Dear Author Enablers,
I’m a former journalist working on a mystery novel and I would be interested in resources to workshop the first few chapters of the novel. I believe I may have a future as an author, but I don’t want to be self-delusional and pursue something I’m not capable of doing, so I’m seeking feedback early on in order to avoid pain and agony later. My friends say, “Oh, this is great,” but are they only being polite? Am I paranoid? You’ll have to be the judge. . . .
Paula Glover
Manhattan, Kansas

It’s a great idea to find peers who will give you a constructive critique of your manuscript. We are big fans of writers’ conferences, writers’ groups and adult education classes for networking and getting intelligent, honest feedback. Check with your local bookstore or public library: Many host writers’ groups and workshops. You can also find many workshop resources online. It’s not easy to find the right group, but it’s well worth the effort. As for being paranoid—let’s just say we’re writing from an undisclosed location.

FOUR SCORE AND MORE
Dear Author Enablers,
I need to know the names of agents or publishers willing to publish parodies. My love of basketball and Abraham Lincoln has led to my 15th book, If Abe Lincoln Were A Basketball Coach. This parody is in need of a publisher. I enjoy your wit and wisdom almost as much as the wit and wisdom of Abe Lincoln.
C. Byron Buckley
North Vernon, Indiana

Oh no—you stole our Lincoln-basketball coach idea!

Seriously—the best way to find out who publishes similar work is to go to the library or a good bookstore and do a little poking around. Make a list of publishers who have recently published parodies or, even better, who specialize in them. Then look for the publishers online or in Literary Market Place and adhere to their submission guidelines.

Do this with malice toward none and you’ll have a slam dunk.

LANGUAGE LAB
Dear Author Enablers,
I am bilingual and enjoy reading books in both English and Spanish. Very often, I love reading a book in English—but when I buy the Spanish translation to share with my family, I find it isn’t as good. The words are translated, but the meaning and feeling of the original book do not come across. I am wondering two things: Why don’t publishers take better care to provide good translations? And how can I get a job writing English-to-Spanish translations for publishers?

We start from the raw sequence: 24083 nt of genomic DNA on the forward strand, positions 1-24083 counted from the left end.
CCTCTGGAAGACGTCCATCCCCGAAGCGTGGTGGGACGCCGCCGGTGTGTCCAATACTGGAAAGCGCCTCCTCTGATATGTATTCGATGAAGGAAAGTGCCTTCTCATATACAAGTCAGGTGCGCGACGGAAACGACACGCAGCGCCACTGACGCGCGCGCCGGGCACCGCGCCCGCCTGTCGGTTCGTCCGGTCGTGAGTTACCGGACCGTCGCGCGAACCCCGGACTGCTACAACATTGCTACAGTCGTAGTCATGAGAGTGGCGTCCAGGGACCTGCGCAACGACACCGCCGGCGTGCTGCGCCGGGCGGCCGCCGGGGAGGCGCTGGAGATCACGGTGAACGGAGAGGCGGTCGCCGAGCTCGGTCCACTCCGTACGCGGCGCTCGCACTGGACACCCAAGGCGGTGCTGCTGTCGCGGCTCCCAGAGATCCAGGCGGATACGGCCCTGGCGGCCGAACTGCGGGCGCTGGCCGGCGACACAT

Nancy Dinkel
Armonk, New York

Translation requires a high level of both literary and linguistic ability. In the best-case scenario, a skilled translator would work along with the author of the original work, and the author would have a working knowledge of the language into which the book is being translated. But let’s face it, how often is that going to happen? Faced with time and money constraints, most publishers are simply interested in selling the foreign rights to a book and moving on to the next project. The company that buys those rights then has the work translated. The results vary widely—some works are translated beautifully, but others are not. The true artists in the world of literary translation are few and far between and are hired for those books considered to be of the greatest literary merit.

If you’re interested in working in this field, the most realistic path is to start small. Check with businesses in your area that might need translations for commercial services. Build up your freelance translation experience before you attempt to sell your skills as a literary translator. There is an obvious need for these services, and we wish you the best!

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